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Filipe DominguesMarch 11, 2022
Bishop Cipollini prays with the faithful during a 'missionary pastoral visit' to São Caetano do Sul, in the state of São Paulo, Brazil, in September 2016. Photo courtesy: Diocese of Santo AndréBishop Cipollini prays with the faithful during a “missionary pastoral visit” to São Caetano do Sul in the state of São Paulo, Brazil, in September 2016. Photo courtesy: Diocese of Santo André.

The church needs to overcome clericalism once and for all in order to effectively promote unity and synodality, said Brazilian Bishop Pedro Carlos Cipollini in an interview conducted over Zoom last December. Bishop Cipollini leads the Diocese of Santo André, a territory that includes 2.8 million people and 106 parishes in the metropolitan area of São Paulo.

President of the Commission for the Doctrine of the Faith in the National Conference of Brazilian Bishops (C.N.B.B), Bishop Cipollini recently published the book Synodality: Everyone’s Task (Sinodalidade: Tarefa de Todos).

In an exclusive interview with America, he considered Pope Francis’ proposal for synodality and challenges to its success.

“It is clericalism that prevents the church today from being missionary,” Bishop Cipollini said. “I have great hope that the synod on synodality can make clericalism collapse—perhaps not entirely, but at least in its major strongholds. If this synod doesn’t overcome that difficulty, I don’t know when we will have another opportunity.”

Bishop Cipollini: “It is clericalism that prevents the church today from being missionary. I have great hope that the synod on synodality can make clericalism collapse.”

The bishop describes clericalism as a sort of “chauvinism of the clergy” that allows clerics to presume themselves “above any law.” With this distorted view of the church, he said, “clerics appropriate ecclesiality to the point of identifying the church with them, becoming the sole bearers and subjects of ecclesial action.”

Instead, all the baptized are actors in the church, as “disciples and members of the people of God,” he said, referencing the Latin American church’s “Aparecida” document of 2007. “Clericalism infantilizes the laity and causes them to imitate the clergy and become clerical too. Clericalism is the first hindrance to synodality,” Bishop Cipollini said. “Clericalist clergy may consult everyone, but they end up saying that the people don’t know what they are talking about, as the Pharisees said in the Bible, as if the people were a mass of ignorants.”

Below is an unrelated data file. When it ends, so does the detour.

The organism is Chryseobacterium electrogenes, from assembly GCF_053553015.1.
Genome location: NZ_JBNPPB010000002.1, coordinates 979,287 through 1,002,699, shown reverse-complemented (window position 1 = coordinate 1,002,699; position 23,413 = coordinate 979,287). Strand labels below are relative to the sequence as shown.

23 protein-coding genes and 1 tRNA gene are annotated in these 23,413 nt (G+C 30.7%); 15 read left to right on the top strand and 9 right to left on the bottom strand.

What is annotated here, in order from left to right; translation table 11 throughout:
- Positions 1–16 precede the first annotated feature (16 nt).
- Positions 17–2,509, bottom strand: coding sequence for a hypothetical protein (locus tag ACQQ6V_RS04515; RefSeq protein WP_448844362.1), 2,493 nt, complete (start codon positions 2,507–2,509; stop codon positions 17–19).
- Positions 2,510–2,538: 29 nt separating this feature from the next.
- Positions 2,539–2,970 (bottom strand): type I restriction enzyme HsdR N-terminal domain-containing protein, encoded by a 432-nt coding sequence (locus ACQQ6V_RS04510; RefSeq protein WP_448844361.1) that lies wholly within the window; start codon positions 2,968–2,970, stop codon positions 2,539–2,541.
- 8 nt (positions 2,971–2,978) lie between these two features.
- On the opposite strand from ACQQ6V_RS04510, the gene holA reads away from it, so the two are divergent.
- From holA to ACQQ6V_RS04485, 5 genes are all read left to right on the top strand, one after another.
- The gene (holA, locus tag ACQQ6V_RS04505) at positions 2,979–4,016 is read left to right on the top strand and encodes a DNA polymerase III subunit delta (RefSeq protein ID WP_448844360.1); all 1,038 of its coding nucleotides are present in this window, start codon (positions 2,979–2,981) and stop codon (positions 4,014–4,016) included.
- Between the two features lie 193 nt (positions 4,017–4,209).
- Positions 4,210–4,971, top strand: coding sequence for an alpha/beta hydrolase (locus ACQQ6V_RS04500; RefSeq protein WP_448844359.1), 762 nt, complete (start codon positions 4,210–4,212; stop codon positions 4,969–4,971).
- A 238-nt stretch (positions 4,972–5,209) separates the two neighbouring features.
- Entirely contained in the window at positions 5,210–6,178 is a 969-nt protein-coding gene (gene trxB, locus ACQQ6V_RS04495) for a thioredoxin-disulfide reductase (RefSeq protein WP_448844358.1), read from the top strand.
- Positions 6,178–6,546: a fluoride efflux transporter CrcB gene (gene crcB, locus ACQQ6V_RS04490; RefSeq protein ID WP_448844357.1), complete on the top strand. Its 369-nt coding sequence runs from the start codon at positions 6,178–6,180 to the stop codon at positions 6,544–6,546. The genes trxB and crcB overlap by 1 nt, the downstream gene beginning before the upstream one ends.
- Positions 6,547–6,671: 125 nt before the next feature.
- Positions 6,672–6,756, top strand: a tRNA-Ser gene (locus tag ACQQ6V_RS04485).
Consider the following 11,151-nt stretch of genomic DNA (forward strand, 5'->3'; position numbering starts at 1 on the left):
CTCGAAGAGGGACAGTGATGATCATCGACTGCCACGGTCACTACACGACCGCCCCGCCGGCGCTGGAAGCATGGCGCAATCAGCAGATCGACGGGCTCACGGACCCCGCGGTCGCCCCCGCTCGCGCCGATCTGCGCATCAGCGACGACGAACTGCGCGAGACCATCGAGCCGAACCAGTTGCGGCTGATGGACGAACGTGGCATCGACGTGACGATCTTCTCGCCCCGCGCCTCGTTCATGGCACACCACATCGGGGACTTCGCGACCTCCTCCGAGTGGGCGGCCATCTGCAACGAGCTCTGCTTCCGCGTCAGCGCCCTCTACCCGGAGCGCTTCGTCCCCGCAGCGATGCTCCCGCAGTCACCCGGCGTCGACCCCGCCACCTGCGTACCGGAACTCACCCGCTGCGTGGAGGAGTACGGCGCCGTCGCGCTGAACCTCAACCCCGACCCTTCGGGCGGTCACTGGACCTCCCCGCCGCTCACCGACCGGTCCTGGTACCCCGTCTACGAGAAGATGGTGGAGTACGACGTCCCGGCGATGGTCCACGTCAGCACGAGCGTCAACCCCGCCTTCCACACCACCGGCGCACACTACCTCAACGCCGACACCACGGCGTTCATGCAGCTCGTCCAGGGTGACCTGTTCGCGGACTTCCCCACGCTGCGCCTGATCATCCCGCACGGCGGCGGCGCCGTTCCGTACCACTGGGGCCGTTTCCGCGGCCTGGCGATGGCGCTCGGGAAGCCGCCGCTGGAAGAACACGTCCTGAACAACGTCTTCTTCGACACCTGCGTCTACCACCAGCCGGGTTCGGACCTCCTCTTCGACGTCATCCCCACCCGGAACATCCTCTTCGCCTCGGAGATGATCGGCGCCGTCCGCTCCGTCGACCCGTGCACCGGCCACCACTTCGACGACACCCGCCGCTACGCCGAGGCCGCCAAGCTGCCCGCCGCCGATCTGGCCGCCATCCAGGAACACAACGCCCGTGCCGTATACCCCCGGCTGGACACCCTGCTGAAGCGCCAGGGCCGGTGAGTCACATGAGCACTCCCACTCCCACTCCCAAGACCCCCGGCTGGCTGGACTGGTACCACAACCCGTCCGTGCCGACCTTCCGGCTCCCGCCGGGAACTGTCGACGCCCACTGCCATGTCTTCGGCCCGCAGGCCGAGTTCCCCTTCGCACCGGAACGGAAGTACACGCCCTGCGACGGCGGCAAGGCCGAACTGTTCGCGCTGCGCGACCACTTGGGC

The Catholic Church is currently organizing a synodal process, inaugurated by Pope Francis in October 2021, that has been defined as the largest consultation ever held in church history. Dioceses and religious communities around the world have begun the first stage of consultations with the faithful. The synodal path will proceed to regional and continental stages, ending with an assembly of bishops in Rome in October 2023.

Diocesan synods have been envisaged in the Code of Canon Law for many years (Canons 460-468), but they have been little applied by bishops. Bishop Cipollini, however, convened a synod in his diocese in 2016. Only two years after taking office in Santo André, he called all faithful in the seven cities covered by the diocese to participate. In addition to consultations with the faithful at the parish-level, 2,000 laypeople attended its diocesan assemblies, which were conducted over 18 months. After the synod, a diocesan constitution and a pastoral plan were published. Among the concrete recommendations urged by the faithful realized so far was the creation of a vicariate for charitable works.